There was a slight glimmer of hope when it was announced that Brazilian director Jose Padilha (the man behind the acclaimed Elite Force) was helming MGM’s remake of 1987 sci-fi actioner RoboCop. Far from a conventional choice, it seemed that there was an aura of freshness about this project that would separate 2014’s RoboCop from the bland remake wasteland inhabited by the likes of Len Wiseman’s Total Recall. However back in 2012 it emerged that Padilha felt his vision was inhibited by constant studio intervention – describing working on the project as hell.
Fast forward two years and RoboCop is finally hitting cinemas where with much relief, the film is not the disaster it could have been but ultimately fails to deliver anything more than serviceable entertainment.
Joel Kinnaman takes the central role of Detective Alex Murphy of the Detroit Police Department, who after being targeted by a criminal’s car bomb, is saved by ominously powerful robo-corporation OmniCorp, who transform him into a hybrid human-cyborg dubbed RoboCop. With the tactical skills of a machine and the conscience of a human, RoboCop transforms the world of policing and ultimately uncovers corruption closer to his new home.
This is ultimately RoboCop for the 21st Century – glossy and slightly more dumbed-down with an emphasis on fast-paced action. Lacking in the madcap industrial ultra-violence of Paul Verhoeven’s 1987 feature, Padilha’s version is blandly stylish and slickly produced, with the action suitably handled yet never particularly exciting – perhaps something that is surprising to those familiar with the director’s brutal take on Brazilian law enforcement in the Elite Force films (or not so much when you read the director’s issues about studio involvement).
The set pieces are admirably handled (albeit the kind that are commonplace in today’s action films) from warehouse shoot-outs to high-speed bike chases – all suitable for switched-off Friday night viewing. More interestingly an opening in war-torn Tehran adds slight glimpses of substance, raising questions about artificial intelligence-driven technology’s place in conflict and the moral issues that this imposes. Impressing more so than the action is Padilha’s glimpse into the dubious ethics in corporate influence on Government, as best showcased through substantially impressive turns from the film’s strongest assets, Michael Keaton and Gary Oldman. The sparring between Keaton’s greed-driven head of Omnicorp and Oldman’s ethical scientist makes for an intriguing subplot.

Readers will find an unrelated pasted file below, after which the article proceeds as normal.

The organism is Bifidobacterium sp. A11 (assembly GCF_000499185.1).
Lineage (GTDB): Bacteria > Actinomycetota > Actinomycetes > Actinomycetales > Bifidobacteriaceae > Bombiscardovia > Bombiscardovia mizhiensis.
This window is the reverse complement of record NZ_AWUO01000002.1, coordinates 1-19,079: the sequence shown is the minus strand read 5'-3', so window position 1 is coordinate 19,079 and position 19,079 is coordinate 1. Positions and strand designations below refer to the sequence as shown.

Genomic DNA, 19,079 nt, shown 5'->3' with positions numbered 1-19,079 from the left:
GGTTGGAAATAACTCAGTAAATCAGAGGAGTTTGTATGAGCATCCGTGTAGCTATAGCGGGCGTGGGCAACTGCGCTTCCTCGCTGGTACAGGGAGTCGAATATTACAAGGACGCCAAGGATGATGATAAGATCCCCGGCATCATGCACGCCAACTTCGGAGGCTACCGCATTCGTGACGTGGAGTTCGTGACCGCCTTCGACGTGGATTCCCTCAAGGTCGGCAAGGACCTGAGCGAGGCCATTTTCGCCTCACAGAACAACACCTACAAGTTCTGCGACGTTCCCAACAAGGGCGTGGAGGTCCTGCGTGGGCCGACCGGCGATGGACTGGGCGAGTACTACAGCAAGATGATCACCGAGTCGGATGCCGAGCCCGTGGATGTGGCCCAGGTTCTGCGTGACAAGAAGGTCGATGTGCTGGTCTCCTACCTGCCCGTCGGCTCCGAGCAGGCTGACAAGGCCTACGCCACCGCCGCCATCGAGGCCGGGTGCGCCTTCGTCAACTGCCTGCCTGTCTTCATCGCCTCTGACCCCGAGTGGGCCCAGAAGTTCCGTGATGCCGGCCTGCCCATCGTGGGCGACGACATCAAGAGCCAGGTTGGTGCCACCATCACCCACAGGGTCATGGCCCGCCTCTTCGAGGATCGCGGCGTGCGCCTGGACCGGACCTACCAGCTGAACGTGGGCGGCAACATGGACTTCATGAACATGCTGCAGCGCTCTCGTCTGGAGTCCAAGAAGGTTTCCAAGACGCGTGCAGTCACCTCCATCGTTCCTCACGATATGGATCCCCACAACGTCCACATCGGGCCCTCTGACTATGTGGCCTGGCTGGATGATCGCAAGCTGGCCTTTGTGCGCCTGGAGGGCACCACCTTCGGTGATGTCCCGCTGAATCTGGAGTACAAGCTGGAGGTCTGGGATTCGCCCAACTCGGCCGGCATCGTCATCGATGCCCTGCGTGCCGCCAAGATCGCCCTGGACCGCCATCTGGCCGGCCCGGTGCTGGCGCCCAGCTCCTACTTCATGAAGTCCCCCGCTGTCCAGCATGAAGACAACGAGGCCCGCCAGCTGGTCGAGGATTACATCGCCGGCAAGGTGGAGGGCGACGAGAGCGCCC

The grossly satirical tone of the original feature is still present, and handled in typical sledgehammer fashion in the form of Samuel L. Jackson’s right-wing talk show host, Pat Novak. Jackson adds some welcome moments of humour and personality to RoboCop – as does Jay Baruchel’s underused OmniCorp marketing exec. In equal measure with the humour, we are presented with a contrived ‘human’ subplot concerning Murphy’s relationship with his wife (Abbie Cornish) and child – discussing the Detective’s struggle to live with both his human and robotic characteristics – something that loses interest early on.
RoboCop is glossy and undeniably entertaining – providing you don’t overthink it. The action is serviceable and the satire packs the subtlety of a sledgehammer but is engaging nonetheless. Welcome return to forms from Michael Keaton and Gary Oldman lead the strong ensemble cast and chock the feature with personality. However, one cannot help but think it would have all been more interesting to see the RoboCop that Padilha really wanted to make.